The sheer reach of Montenegro’s cartels – infiltrating multinational shipping companies and banking systems, co-ordinating transfers of drug shipments worth more than a billion dollars at a time, bypassing or bribing customs officials in Rotterdam and Barcelona, laundering the proceeds by buying property everywhere from Slovakia to Dubai – stands in stark relief to the reality of Montenegro as a state. With a population of just 600,000, Europe’s second youngest country uses the currency of a political bloc to which it does not belong, and aspires to become little more than a hotel economy. Its richest citizen, at least on paper, is the former prime minister of Thailand, Thaksin Shinawatra. But this is misleading. More than anywhere else in Europe, and in ways that may only be comparable to Central America, the cartels in Montenegro today are indistinguishable from the state.

Nobody has done more to shape modern Montenegro than Milo Đukanović. In 1989, at the age of 26, he helped conduct a putsch of the Montenegrin branch of the Yugoslav Communist Party – its leadership had been plotting a split from Belgrade – as Slobodan Milošević’s man on the ground. The coup bore the fingerprints of the Serbian secret services; students and metalworkers were bussed to Podgorica from as far away as Kosovo to give the impression of street support. In December 1990 the overhauled Communist Party won the first multiparty election in Montenegrin history. Two months later Đukanović was appointed prime minister, the youngest on the continent, by President Momir Bulatović, a fellow putschist.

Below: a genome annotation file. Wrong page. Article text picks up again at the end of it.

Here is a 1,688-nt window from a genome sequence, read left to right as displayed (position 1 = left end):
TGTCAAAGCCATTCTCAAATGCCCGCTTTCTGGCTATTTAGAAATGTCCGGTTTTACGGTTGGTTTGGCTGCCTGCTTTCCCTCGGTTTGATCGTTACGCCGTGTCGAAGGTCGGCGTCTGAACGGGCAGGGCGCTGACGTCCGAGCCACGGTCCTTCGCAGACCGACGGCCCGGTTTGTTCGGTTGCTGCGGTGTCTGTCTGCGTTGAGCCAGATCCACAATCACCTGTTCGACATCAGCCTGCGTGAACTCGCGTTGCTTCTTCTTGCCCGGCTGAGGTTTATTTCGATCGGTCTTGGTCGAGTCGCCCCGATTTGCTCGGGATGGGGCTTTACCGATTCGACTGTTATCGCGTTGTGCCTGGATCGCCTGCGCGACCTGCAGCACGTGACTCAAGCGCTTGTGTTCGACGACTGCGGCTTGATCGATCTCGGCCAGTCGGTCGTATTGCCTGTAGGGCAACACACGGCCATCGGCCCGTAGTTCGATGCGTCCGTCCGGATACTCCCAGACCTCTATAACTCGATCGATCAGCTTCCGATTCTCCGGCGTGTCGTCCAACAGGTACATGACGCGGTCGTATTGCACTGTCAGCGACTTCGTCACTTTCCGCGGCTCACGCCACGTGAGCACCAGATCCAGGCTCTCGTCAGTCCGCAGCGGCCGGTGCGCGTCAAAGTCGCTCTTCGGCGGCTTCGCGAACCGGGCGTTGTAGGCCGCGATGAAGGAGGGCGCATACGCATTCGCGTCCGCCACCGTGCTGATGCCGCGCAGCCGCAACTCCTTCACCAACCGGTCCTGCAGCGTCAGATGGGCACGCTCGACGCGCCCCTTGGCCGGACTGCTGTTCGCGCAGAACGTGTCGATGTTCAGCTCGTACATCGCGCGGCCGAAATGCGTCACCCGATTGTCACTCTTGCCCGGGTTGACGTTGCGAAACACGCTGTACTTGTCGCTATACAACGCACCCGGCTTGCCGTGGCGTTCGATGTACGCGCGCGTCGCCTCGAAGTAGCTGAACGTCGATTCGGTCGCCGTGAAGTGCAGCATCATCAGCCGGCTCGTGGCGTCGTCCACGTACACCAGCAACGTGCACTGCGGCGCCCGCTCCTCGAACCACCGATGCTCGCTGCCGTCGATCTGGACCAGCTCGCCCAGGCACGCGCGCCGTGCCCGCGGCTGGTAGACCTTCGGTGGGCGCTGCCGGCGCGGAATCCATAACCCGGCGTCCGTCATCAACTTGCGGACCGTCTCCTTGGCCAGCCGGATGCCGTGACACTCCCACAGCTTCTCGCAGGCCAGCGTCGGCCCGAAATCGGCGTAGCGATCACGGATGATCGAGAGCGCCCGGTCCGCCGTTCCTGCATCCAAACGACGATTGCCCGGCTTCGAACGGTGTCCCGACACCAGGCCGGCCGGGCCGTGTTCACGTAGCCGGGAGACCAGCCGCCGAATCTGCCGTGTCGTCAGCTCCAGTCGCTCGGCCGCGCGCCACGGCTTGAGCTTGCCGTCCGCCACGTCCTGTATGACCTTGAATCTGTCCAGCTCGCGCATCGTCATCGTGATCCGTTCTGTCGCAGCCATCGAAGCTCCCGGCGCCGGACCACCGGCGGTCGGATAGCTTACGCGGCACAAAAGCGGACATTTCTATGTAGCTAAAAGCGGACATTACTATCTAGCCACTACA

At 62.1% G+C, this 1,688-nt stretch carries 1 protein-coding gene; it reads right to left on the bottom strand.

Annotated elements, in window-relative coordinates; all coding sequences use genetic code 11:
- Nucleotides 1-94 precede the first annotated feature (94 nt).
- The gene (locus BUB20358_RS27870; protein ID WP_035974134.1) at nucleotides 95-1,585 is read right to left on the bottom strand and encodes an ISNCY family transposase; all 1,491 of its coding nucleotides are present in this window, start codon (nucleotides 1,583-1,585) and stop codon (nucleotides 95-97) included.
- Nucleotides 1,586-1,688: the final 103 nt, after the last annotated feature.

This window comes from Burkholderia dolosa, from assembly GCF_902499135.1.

As secession movements gathered momentum across Yugoslavia, Đukanović pushed Montenegro in the opposite direction. When armed rebellions against Belgrade broke out, Đukanović offered his assistance to Milošević. In October 1991 Montenegrin troops began shelling the Croatian port of Dubrovnik, destroying eight hundred buildings and killing more than eighty civilians over the next seven months, in addition to looting and torching the Dalmatian countryside. Montenegro’s military engagement in Bosnia was limited, but Đukanović also provided support by other means. In May 1992, groups of Bosnian refugees who had fled south were arrested by Montenegrin police and handed over to Bosnian Serb forces, while a Bosnian Serb officer testified in 2012 that, without the fuel provided by Montenegro, the assault on Srebrenica could never have happened. Đukanović later boasted that ‘my government helped the Serbs of Herzegovina and Republika Srpska in secret for years.’ In the decades after Yugoslavia’s collapse, Đukanović would say that Montenegro was the only one of the six republics to avoid bloodshed, but this ignores its role in the carnage beyond its borders.